By: Jim Bamboulis
Corktown is arguably one of the most underrated, least talked about neighbourhoods in Toronto. But as you’ll see, there’s a few notable sights to see on this part of the route.
There are many theories about how Corktown got its name. Some believe that it comes from the fact that many Irish immigrants settled here in the 19th century from County Cork. Others think it’s because this part of the city had many distilleries, breweries and cork-stopper manufacturers.
Regardless of where the name came from, Corktown is one of the oldest neighbourhoods in Toronto. Sure, these days, it’s known for its thriving public art scene but there are also plenty of historical landmarks that residents here are very proud of.
Great for everyone
There haven’t been too many people that have said, ‘we’re going to Corktown for dinner’. The south part of Corktown is home to new condos and a brand new park, Corktown Common. But Corktown is starting to sprout with new and exciting places to eat, including Corktown Kitchen. My suggestion is to get a coffee and an amazing pastry from Roselle and take a walk around the neighbourhood.
And although bright and shiny things are great, in order to truly know and appreciate the charm of old Corktown, you have to venture off the beaten path. Meander through its narrow side streets, see the cottage style homes and historical landmarks. And in these parts, walking under an overpass is encouraged. All these elements combine to make Corktown a must-see.
Unique, cottage-style homes
Sure, it has a rustic, even nostalgic feel today but 100 years ago, Corktown was a tough, run-down neighbourhood with slum housing scattered throughout. So rough and tough that there was a Roman Catholic institution (active since 1857) established. The House of Providence helped “the needy, the immigrants, the old, the invalid, and destitute”. Incredibly (and sadly), this majestic building was torn down in the 60’s to make way for the construction of the Richmond street off-ramp of the DVP.
During the 60’s, many homes too were wiped out. But if you know where to look, you can still see and feel Corktown’s old-school appearance and character. Its narrow side-streets and 19th century row houses are remnants of an era long ago.
Fortunately, Corktown still has several historical beauties still standing with loads of cultural significance. Among them is the Enoch Turner Schoolhouse.
Enoch Turner was a local brewer who in 1848, both established and funded Toronto’s first free school. It was home to many poor immigrant children between 1849-1859. Since, it has been a Sunday school and Parish hall, a recruitment centre for the Boer War in 1899, a soup kitchen during the 1930’s and a concert venue in the 1960’s. This too was in danger of being torn down but the community pulled together, restored it and established it as a historic site and museum in 1972 (it’s free to enter the museum). If you love history, then exploring this building should be on your list.
Located around the corner from the School is this majestic gem. The first services took place here in 1844. The congregation consisted mainly of working-class families who couldn’t pay the higher pew prices at St. James Cathedral which was further west on King Street and in general excluded the poor. This church was built for all people. The Little Trinity Anglican Church is the oldest surviving church building in Toronto.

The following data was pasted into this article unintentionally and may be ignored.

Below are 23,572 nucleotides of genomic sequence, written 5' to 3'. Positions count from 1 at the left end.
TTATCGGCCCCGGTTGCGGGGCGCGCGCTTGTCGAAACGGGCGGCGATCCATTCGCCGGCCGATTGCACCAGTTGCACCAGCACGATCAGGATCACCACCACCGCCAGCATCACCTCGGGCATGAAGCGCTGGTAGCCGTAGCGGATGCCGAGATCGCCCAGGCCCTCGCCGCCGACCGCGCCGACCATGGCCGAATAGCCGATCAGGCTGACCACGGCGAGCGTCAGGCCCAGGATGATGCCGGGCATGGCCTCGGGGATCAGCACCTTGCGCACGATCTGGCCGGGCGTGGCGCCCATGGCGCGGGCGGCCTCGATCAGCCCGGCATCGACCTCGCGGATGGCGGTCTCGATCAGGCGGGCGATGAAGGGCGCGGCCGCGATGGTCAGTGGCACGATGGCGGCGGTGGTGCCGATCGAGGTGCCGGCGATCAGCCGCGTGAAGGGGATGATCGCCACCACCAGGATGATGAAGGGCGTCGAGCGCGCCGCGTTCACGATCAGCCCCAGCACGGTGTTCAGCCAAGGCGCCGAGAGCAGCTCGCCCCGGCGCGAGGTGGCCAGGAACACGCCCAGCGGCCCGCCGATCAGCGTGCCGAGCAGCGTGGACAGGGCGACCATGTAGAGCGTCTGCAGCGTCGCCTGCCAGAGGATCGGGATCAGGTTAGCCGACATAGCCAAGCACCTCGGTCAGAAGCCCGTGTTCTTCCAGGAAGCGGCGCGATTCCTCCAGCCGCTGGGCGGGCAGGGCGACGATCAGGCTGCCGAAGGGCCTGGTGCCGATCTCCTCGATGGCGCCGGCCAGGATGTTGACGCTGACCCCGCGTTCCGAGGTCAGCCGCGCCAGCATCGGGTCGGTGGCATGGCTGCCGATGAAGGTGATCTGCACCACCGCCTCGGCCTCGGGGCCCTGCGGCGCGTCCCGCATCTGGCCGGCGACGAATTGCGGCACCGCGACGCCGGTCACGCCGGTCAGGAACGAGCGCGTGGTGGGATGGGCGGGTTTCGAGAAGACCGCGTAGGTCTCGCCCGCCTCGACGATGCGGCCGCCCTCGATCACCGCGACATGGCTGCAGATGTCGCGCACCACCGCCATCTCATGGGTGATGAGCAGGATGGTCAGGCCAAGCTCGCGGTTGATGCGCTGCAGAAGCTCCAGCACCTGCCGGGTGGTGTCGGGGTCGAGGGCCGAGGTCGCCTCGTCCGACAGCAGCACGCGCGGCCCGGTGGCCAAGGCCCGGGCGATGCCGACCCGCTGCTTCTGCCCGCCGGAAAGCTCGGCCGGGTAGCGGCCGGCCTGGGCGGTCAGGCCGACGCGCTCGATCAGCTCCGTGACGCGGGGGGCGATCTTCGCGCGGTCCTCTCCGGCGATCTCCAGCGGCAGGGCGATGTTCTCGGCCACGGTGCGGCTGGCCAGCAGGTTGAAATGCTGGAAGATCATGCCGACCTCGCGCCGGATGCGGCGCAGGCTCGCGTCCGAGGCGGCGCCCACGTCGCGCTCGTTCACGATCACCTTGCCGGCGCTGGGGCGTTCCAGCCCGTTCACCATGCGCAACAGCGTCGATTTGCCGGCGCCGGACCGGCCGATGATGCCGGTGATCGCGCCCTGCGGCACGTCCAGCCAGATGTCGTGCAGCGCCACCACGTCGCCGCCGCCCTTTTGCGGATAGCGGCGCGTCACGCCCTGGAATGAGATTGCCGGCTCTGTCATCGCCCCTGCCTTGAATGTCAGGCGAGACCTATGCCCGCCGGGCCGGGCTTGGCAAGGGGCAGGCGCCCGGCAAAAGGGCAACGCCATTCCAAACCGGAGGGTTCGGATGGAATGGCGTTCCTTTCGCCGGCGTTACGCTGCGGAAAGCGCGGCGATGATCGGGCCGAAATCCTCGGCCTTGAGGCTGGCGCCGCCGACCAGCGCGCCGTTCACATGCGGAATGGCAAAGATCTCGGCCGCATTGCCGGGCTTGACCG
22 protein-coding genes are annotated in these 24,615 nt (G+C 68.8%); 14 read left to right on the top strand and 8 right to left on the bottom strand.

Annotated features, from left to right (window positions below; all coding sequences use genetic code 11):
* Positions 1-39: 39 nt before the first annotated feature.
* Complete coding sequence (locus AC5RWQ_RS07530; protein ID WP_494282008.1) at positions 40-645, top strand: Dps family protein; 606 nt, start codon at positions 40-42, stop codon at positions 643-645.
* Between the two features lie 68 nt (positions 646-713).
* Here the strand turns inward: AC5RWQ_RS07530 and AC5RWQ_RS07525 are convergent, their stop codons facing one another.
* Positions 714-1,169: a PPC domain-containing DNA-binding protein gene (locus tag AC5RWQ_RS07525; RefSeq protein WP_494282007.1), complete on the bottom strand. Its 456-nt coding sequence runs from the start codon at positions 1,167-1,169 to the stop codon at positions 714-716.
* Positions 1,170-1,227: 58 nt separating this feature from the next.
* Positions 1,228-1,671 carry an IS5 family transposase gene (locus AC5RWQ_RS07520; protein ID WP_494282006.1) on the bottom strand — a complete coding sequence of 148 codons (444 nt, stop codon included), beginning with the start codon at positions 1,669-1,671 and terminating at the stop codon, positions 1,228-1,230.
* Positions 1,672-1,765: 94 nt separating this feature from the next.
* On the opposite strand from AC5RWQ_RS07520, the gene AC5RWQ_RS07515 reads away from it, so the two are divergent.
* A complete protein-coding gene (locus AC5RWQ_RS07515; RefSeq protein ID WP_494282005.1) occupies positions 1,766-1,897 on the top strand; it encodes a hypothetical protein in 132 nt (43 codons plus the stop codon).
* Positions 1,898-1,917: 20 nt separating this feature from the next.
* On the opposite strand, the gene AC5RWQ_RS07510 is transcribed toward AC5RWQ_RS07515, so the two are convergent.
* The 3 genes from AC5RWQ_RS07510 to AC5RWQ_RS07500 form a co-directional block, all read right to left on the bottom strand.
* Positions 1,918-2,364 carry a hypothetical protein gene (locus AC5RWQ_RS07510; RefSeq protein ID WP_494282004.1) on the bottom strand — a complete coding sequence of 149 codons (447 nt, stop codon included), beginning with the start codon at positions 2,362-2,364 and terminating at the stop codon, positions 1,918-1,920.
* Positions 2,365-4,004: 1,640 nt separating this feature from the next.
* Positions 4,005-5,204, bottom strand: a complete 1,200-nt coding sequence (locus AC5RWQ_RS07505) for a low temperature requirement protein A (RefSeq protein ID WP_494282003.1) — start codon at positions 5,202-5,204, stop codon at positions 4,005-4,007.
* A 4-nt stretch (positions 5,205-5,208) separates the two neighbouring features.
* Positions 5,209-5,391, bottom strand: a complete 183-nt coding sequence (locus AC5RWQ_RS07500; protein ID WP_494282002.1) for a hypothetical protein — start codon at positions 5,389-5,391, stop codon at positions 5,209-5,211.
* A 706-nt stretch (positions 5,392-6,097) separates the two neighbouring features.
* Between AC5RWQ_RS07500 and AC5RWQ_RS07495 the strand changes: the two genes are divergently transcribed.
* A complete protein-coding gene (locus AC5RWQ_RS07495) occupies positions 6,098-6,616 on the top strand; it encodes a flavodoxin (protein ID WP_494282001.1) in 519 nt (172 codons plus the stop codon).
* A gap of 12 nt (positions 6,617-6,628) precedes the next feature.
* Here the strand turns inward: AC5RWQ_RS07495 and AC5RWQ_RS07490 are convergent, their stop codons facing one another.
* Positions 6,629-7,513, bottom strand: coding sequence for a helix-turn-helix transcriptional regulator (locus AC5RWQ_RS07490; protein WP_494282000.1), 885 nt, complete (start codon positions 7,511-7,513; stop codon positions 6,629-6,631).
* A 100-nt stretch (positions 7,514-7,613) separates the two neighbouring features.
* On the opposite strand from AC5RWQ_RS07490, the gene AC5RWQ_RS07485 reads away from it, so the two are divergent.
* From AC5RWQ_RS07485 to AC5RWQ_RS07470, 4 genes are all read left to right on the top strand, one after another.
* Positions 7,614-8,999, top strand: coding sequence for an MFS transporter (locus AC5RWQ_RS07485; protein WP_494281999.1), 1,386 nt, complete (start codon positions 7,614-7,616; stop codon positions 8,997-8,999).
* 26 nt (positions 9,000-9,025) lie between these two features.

Up the street and around the corner from Little Trinity, we find St. Paul’s Basilica, which was established in 1822. St. Paul’s is the first Roman Catholic Parish between Windsor and Kingston, Ontario and is the mother church of the Archdiocese of Toronto. In the late-19th century, the Catholic population was growing in Toronto and with that, the Church understood the need to help with the spiritual and social needs of both immigrants and the poor. It continues to use an all-wood organ which was installed in 1898 and is the only one of its kind in North America. In 1999, Pope John Paul II elevated this Church to Basilica status.
Public art and Underpass Park
These days, people flock to Corktown to see how a community of artists can transform dull and grey concrete slabs into much-needed colourful works of art. Off-ramp pillars here are seen as a canvas. The King Street pillars are home to some of the best murals in Toronto.
Founded and co-directed by Elisa Montreal, a.k.a. Shalak Attack, the Essencia Art Collective has members in 6 continents who encourage artistic storytelling through public art and muralism. The projects in Toronto were funded by StreetARToronto, an organization that believes in the value of street art and what it adds to a community while at the same time understanding the importance of counteracting graffiti vandalism.
Corktown community officials have taken the public mural projects one big step further. Built in 2012, Underpass Park, is the first park in Toronto to be built under an overpass. This otherwise underused and usually ugly piece of land was transformed into a neighbourhood playground/art project. In fact, these mural projects have gained so much strength that expansion of more art is well underway, with new projects being approved on a consistent basis.
For more information about Underpass Park including exact location and other public works of art, refer to this page. For more information about the goings on in Corktown, take a look at this site. It’s up-to-date and full of good details.
Well, that’s it from Corktown. Hopefully, we’ve inspired you to take a trip to this part of east Toronto. As always, let us know if we’ve missed anything that we should have included from this neighbourhood.
Happy travels y’all!